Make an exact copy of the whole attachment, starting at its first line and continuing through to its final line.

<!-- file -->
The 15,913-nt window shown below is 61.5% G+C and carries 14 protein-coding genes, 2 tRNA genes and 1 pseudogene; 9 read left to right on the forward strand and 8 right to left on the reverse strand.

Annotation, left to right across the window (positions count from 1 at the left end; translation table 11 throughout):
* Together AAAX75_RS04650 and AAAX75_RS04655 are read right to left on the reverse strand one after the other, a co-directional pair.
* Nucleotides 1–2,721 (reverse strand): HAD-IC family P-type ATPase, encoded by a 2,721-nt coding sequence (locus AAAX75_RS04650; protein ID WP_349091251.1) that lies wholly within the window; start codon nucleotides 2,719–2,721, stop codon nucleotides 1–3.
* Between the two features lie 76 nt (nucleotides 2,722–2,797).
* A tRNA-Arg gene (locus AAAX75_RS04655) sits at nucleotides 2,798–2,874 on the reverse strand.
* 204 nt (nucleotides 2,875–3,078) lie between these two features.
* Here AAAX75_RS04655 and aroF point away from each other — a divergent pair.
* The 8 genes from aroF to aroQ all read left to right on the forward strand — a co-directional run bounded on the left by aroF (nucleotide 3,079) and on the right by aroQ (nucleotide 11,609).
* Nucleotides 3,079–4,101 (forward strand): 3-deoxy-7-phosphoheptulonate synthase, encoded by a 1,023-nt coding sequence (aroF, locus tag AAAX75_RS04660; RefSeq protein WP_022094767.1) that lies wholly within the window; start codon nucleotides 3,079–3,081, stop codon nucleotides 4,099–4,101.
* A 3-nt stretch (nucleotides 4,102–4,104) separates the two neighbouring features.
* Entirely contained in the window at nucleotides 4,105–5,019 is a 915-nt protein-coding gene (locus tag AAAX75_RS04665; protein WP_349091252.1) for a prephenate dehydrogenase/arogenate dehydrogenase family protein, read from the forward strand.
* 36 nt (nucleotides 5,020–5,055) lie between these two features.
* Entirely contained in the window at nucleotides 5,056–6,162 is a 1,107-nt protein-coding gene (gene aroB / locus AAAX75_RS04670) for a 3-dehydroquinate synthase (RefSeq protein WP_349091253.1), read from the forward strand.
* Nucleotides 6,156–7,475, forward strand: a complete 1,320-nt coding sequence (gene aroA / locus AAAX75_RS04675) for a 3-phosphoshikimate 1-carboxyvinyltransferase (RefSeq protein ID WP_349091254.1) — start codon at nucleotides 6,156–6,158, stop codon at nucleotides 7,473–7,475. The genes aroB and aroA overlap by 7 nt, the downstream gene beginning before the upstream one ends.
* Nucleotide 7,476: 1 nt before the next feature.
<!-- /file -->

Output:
The 15,913-nt window shown below is 61.5% G+C and carries 14 protein-coding genes, 2 tRNA genes and 1 pseudogene; 9 read left to right on the forward strand and 8 right to left on the reverse strand.

Annotation, left to right across the window (positions count from 1 at the left end; translation table 11 throughout):
* Together AAAX75_RS04650 and AAAX75_RS04655 are read right to left on the reverse strand one after the other, a co-directional pair.
* Nucleotides 1–2,721 (reverse strand): HAD-IC family P-type ATPase, encoded by a 2,721-nt coding sequence (locus AAAX75_RS04650; protein ID WP_349091251.1) that lies wholly within the window; start codon nucleotides 2,719–2,721, stop codon nucleotides 1–3.
* Between the two features lie 76 nt (nucleotides 2,722–2,797).
* A tRNA-Arg gene (locus AAAX75_RS04655) sits at nucleotides 2,798–2,874 on the reverse strand.
* 204 nt (nucleotides 2,875–3,078) lie between these two features.
* Here AAAX75_RS04655 and aroF point away from each other — a divergent pair.
* The 8 genes from aroF to aroQ all read left to right on the forward strand — a co-directional run bounded on the left by aroF (nucleotide 3,079) and on the right by aroQ (nucleotide 11,609).
* Nucleotides 3,079–4,101 (forward strand): 3-deoxy-7-phosphoheptulonate synthase, encoded by a 1,023-nt coding sequence (aroF, locus tag AAAX75_RS04660; RefSeq protein WP_022094767.1) that lies wholly within the window; start codon nucleotides 3,079–3,081, stop codon nucleotides 4,099–4,101.
* A 3-nt stretch (nucleotides 4,102–4,104) separates the two neighbouring features.
* Entirely contained in the window at nucleotides 4,105–5,019 is a 915-nt protein-coding gene (locus tag AAAX75_RS04665; protein WP_349091252.1) for a prephenate dehydrogenase/arogenate dehydrogenase family protein, read from the forward strand.
* 36 nt (nucleotides 5,020–5,055) lie between these two features.
* Entirely contained in the window at nucleotides 5,056–6,162 is a 1,107-nt protein-coding gene (gene aroB / locus AAAX75_RS04670) for a 3-dehydroquinate synthase (RefSeq protein WP_349091253.1), read from the forward strand.
* Nucleotides 6,156–7,475, forward strand: a complete 1,320-nt coding sequence (gene aroA / locus AAAX75_RS04675) for a 3-phosphoshikimate 1-carboxyvinyltransferase (RefSeq protein ID WP_349091254.1) — start codon at nucleotides 6,156–6,158, stop codon at nucleotides 7,473–7,475. The genes aroB and aroA overlap by 7 nt, the downstream gene beginning before the upstream one ends.
* Nucleotide 7,476: 1 nt before the next feature.